HomeNewsFeatures

Soaring Program pioneers stage fall visit to Academy

Cadet 2nd Class Tori Gilster and retired Lt. Col. Richard Trail, a graduate of the U.S. Air Force Academy, pose for a photo last fall in the 94th Flying Training Squadron offices. Trail was the first cadet to make a successful solo flight in a glider. He and retired Lt. Col. James Leland visited the Academy to meet cadets and staff and discuss the advances made in the wake of the Air Force's only Soaring Program. Leland helped design the Soaring Program in the 1960s.'(Courtesy photo)

Cadet 2nd Class Tori Gilster and retired Lt. Col. Richard Trail, a graduate of the U.S. Air Force Academy, pose for a photo last fall in the 94th Flying Training Squadron offices. Trail was the first cadet to make a successful solo flight in a glider. He and retired Lt. Col. James Leland visited the Academy to meet cadets and staff and discuss the advances made in the wake of the Air Force's only Soaring Program. Leland helped design the Soaring Program in the 1960s.'(Courtesy photo)

Retired Lt. Col. James Leland chats with Lt. Col. Jeremy Lushnat, commander of the 94th Flying Training Squadron, during his fall 2016 visit to the U.S. Air Force Academy. Leland assisted with the design of the airfield and the Academy's Airmanship Program the early 1960's. (Courtesy photo)

Retired Lt. Col. James Leland chats with Lt. Col. Jeremy Lushnat, commander of the 94th Flying Training Squadron, during his fall 2016 visit to the U.S. Air Force Academy. Leland assisted with the design of the airfield and the Academy's Airmanship Program the early 1960's. (Courtesy photo)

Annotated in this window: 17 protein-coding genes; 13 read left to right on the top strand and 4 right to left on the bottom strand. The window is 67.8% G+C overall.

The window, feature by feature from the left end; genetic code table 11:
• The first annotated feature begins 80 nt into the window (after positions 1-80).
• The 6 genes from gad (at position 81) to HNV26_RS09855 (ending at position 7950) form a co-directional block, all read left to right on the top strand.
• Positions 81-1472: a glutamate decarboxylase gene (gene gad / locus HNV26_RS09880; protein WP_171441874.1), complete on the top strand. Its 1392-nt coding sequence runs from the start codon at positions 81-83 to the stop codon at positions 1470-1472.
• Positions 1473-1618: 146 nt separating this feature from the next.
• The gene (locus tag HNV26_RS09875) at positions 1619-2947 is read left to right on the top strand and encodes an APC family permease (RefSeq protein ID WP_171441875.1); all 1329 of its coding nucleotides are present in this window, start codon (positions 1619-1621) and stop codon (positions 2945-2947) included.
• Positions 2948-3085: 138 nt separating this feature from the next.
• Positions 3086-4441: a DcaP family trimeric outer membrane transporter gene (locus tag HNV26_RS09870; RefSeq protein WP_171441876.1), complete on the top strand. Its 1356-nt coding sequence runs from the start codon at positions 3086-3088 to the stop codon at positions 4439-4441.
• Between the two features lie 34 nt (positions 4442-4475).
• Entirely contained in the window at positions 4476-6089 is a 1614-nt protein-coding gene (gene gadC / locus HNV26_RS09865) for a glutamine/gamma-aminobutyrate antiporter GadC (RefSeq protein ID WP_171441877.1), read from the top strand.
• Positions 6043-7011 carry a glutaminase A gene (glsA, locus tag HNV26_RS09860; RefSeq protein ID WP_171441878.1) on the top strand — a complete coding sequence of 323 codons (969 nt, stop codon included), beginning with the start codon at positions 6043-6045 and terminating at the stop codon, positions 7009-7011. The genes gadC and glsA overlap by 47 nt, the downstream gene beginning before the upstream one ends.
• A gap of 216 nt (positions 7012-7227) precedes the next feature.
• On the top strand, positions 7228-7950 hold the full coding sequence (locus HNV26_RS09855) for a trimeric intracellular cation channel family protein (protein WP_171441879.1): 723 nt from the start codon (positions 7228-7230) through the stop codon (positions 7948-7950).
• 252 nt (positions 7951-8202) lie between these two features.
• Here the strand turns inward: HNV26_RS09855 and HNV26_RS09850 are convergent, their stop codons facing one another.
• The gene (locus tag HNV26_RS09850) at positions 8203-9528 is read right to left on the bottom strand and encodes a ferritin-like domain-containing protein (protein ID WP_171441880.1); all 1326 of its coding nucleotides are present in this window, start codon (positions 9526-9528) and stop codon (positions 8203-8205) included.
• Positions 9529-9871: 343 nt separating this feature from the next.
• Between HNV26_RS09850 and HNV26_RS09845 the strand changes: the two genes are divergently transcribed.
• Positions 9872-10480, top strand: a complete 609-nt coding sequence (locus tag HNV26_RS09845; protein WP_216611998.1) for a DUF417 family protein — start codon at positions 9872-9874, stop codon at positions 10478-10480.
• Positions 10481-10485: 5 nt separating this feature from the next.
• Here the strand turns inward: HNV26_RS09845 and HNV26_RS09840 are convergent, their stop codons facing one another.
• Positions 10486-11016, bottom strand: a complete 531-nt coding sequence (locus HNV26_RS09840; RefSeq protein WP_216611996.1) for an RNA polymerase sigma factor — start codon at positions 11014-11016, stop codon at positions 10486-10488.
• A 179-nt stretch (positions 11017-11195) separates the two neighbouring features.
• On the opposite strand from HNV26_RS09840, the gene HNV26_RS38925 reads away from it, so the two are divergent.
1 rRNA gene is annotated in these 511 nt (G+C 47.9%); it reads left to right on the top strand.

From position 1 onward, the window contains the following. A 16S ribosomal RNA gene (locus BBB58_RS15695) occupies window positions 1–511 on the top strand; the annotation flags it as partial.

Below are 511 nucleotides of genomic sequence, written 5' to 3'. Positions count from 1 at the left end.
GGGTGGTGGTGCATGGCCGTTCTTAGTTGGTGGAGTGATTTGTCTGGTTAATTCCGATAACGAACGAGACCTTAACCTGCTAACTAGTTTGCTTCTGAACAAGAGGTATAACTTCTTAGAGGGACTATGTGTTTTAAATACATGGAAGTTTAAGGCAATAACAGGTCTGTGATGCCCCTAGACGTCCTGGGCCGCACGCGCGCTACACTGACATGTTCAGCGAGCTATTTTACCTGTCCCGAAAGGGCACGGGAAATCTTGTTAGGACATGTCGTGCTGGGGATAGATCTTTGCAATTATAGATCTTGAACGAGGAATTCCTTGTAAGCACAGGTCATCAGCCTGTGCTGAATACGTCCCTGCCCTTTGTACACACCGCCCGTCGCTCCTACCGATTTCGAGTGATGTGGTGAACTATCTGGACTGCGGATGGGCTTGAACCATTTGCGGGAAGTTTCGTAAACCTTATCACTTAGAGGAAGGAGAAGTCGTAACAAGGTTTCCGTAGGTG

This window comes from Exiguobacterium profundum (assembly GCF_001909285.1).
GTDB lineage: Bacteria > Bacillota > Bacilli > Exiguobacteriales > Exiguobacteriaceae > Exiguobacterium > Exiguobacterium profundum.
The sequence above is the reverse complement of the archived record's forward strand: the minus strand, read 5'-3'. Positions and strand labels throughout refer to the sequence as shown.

U.S. AIR FORCE ACADEMY, Colo. --

 

Two soaring program pioneers took a stroll through history with cadets and staff this fall at the 94th Flying Training Squadron, home to the Air Force’s only Soaring Program.

Retired Lt. Col James Leland helped create the soaring program and retired Lt. Col. Richard Trail, a 1959 Academy graduate, was the first cadet to take a solo flight in a glider, in Denver.

Today, more than 200 cadets, military and civilian instructor pilots, are assigned to the 94th Flying Training Squadron, but the program didn’t get off the ground until Leland arrived at the Air Force Academy in 1960. Leland designed the program with the support of Brig. Gen. William Seawell, the third commandant of cadets.

“Although I was assigned to the Academy in April 1960, I didn’t get involved in a soaring program until the middle of 1961,” Leland said.

Leland contacted soaring enthusiasts at the Black Forest Glider Port, eight miles east of the Academy, and earned glider ratings to get a vision of what the program should entail.

“All of my soaring was on my own free time,” he said. “I spent most of my weekends at the Black Forest Glider Port with the [cadets].”

Leland directed the construction of a hangar, improved the airfield and acquired three gliders for the nascent Soaring Program, at the Academy.

“When we purchased the first sailplanes and started the Airmanship Program, I spent more and more time at the airport during duty hours and weekends,” Leland said.

 Soaring didn’t take off at the Academy until the hangar was complete.

 “Before we got the hangar, we flew the sailplanes from the Black Forest Glider Port,” he said.

Leland attended soaring instructor training in Elmira, New York, to make sure he was ready to train cadets, once the program was ready for take-off. The program was in full flight with an infrastructure and three Schweizer SGU/Air Force TG-2 gliders for cadets.  

Cadets were not involved in the Airmanship Program until 1965, when the Air Force began allocating funds for the program. Before then, cadets soared out of the Black Forest Glider port.

Today, junior and senior class cadets give almost all soaring instruction to 1,300 third and fourth class cadets enrolled in the various courses the Airmanship Program provides each year.